cd ~/development/work git clone firstname.lastname@example.org:some-org/some-repository.git cd some-repository
If it does not work: You can use
ssh -v to debug key selection, increase the number of
v to increase verbosity, e.g.
Git User Name and E-Mail configuration
Using a similar approach to the OpenSSH config, you can also switch git user name and e-mail based on current working directory. Like with OpenSSH, you can configure all other git options this way, but so far I found only username and e-mail useful options to alter.
Git allows directory-specific configuration using the following snippets:
[includeIf "gitdir:/some/path"] path = /some/path/to/another/gitconfig
And the file in the
path can then override git options for that directory.
Step by step
For each of the context folders, create a section like the following in
[includeIf "gitdir:~/development/hobby/"] path = ~/development/hobby/.gitconfig [includeIf "gitdir:~/development/work/"] path = ~/development/work/.gitconfig
This defines a gitconfig to include when inside a specific folder. The path must point to a valid git configuration file, but its location and name does not matter – I just name these
.gitconfig and put them into the context root, but that’s just personal preference.
And then for each
path create a file containing the following
[user] name = My Full Name email = email@example.com
Now, test this by committing something (not pushing) to an arbitrary repository in each context, and then watching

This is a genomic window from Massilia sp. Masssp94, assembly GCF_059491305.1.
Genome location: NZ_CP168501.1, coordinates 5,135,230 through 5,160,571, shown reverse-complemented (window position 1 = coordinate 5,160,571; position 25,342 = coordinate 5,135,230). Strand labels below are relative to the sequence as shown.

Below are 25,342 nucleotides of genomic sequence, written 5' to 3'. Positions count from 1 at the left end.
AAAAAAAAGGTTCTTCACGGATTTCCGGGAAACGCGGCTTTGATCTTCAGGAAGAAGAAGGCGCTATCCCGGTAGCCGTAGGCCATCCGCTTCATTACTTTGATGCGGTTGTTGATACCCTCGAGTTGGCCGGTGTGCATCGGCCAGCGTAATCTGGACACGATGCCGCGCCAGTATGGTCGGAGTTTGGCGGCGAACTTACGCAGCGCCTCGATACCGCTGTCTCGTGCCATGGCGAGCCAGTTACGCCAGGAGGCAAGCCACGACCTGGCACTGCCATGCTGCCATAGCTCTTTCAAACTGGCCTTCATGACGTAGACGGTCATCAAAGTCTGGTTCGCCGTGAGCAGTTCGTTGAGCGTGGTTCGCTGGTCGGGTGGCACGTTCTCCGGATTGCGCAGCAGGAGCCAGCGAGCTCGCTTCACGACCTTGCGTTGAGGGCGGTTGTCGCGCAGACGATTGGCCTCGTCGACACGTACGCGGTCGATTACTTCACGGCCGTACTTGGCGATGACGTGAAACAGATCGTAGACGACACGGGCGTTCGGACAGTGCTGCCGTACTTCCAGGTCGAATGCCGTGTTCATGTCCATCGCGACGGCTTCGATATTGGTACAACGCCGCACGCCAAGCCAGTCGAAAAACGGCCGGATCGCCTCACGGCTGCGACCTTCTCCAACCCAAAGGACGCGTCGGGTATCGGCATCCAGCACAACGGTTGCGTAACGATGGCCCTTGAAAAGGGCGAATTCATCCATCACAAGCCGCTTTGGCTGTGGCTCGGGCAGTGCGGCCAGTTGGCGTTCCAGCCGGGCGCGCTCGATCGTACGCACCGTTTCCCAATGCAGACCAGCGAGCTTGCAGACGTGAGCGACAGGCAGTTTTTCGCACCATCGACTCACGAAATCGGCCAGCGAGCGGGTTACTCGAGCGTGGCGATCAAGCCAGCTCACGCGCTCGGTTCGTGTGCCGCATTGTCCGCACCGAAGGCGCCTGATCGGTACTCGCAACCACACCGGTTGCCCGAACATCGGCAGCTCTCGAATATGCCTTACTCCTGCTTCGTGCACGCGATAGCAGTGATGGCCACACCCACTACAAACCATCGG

git log. The log should display the specified name and e-mail.
You’re now all set for automatic identity selection based on working directories.
While this setup is more complex and tricky than I’d prefer, once you have it running, I think it works like a charm.
Appendix: Alternatives and their downsides
SSH key selection using environment variables
You can set an environment variable like this
GIT_SSH_COMMAND='ssh -i ~/.ssh/id_work'
and make this toggle using direnv or similar. This introduces another new tool, so I skipped diving into this.
SSH key selection using .gitconfig
You can also set the SSH key using path-specific
.gitconfigs, like this:
[user] name = My Full Name email = firstname.lastname@example.org [core] sshCommand = ssh -i ~/.ssh/id_work
This actually works for most tools I encountered, and has been the solution of my choice a long time. But is not respected by e.g.
terraform when downloading modules, since terraform does not seem to use the
git cli to check things out, or at least completly ignores any
git cli configuration. So if your terraform modules live in a private repository,
terraform init in a root module refering to these private modules will not select the correct SSH key to check them out (it will also not have a correct git user name and e-mail, but that’s irrelevant for reading repositories).
ssh_config instead is a level lower – and more probable to be in effect for applications using SSH. At least for terraform, it works.
Create alternative hostnames for GitHub
You can create alternative hostnames for github.com, using
CNAMEs or ssh_config:
Host github.work.com User git Hostname github.com IdentityFile ~/.ssh/work
This solves the problem by creating a new one:
- When creating a DNS
CNAME, it might be comfortable for most users, but it requires to have a domain at hand to add this DNS
CNAMEentry. It’s also a bit sneaky to create
CNAMEs in your domain pointing to hosts not under your control.
- Using the hostname redefinition in
ssh_configdoes not require a valid DNS name, but swaps the authentication problem for a host name problem. How are others supposed to know that
github.work.com, which does not exist in DNS, must point to github.com using
Also, for every connection to a previously unknown host, SSH asks for confirmation on first connect. CI/CD tools / Docker images that are doing something related to checking out code from
github.com often have the
authorized_keys pre-populated for
github.com and other prominent services, but most probably not for your alias.